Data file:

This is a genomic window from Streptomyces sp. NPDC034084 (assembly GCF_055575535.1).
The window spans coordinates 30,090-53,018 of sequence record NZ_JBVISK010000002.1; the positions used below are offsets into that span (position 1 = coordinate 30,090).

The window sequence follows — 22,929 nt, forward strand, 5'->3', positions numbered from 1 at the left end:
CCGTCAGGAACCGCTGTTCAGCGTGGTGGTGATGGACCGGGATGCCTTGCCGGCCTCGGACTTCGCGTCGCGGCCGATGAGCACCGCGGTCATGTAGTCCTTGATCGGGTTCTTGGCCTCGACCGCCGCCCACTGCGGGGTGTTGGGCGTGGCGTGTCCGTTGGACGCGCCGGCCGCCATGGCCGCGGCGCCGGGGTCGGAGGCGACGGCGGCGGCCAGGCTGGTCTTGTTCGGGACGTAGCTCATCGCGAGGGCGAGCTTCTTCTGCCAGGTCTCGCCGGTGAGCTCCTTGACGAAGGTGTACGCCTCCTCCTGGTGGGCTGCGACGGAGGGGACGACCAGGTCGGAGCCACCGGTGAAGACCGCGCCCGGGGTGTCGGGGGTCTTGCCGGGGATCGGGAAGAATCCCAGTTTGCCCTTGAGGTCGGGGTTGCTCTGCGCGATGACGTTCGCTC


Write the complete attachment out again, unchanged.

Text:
This is a genomic window from Streptomyces sp. NPDC034084 (assembly GCF_055575535.1).
The window spans coordinates 30,090-53,018 of sequence record NZ_JBVISK010000002.1; the positions used below are offsets into that span (position 1 = coordinate 30,090).

The window sequence follows — 22,929 nt, forward strand, 5'->3', positions numbered from 1 at the left end:
CCGTCAGGAACCGCTGTTCAGCGTGGTGGTGATGGACCGGGATGCCTTGCCGGCCTCGGACTTCGCGTCGCGGCCGATGAGCACCGCGGTCATGTAGTCCTTGATCGGGTTCTTGGCCTCGACCGCCGCCCACTGCGGGGTGTTGGGCGTGGCGTGTCCGTTGGACGCGCCGGCCGCCATGGCCGCGGCGCCGGGGTCGGAGGCGACGGCGGCGGCCAGGCTGGTCTTGTTCGGGACGTAGCTCATCGCGAGGGCGAGCTTCTTCTGCCAGGTCTCGCCGGTGAGCTCCTTGACGAAGGTGTACGCCTCCTCCTGGTGGGCTGCGACGGAGGGGACGACCAGGTCGGAGCCACCGGTGAAGACCGCGCCCGGGGTGTCGGGGGTCTTGCCGGGGATCGGGAAGAATCCCAGTTTGCCCTTGAGGTCGGGGTTGCTCTGCGCGATGACGTTCGCTC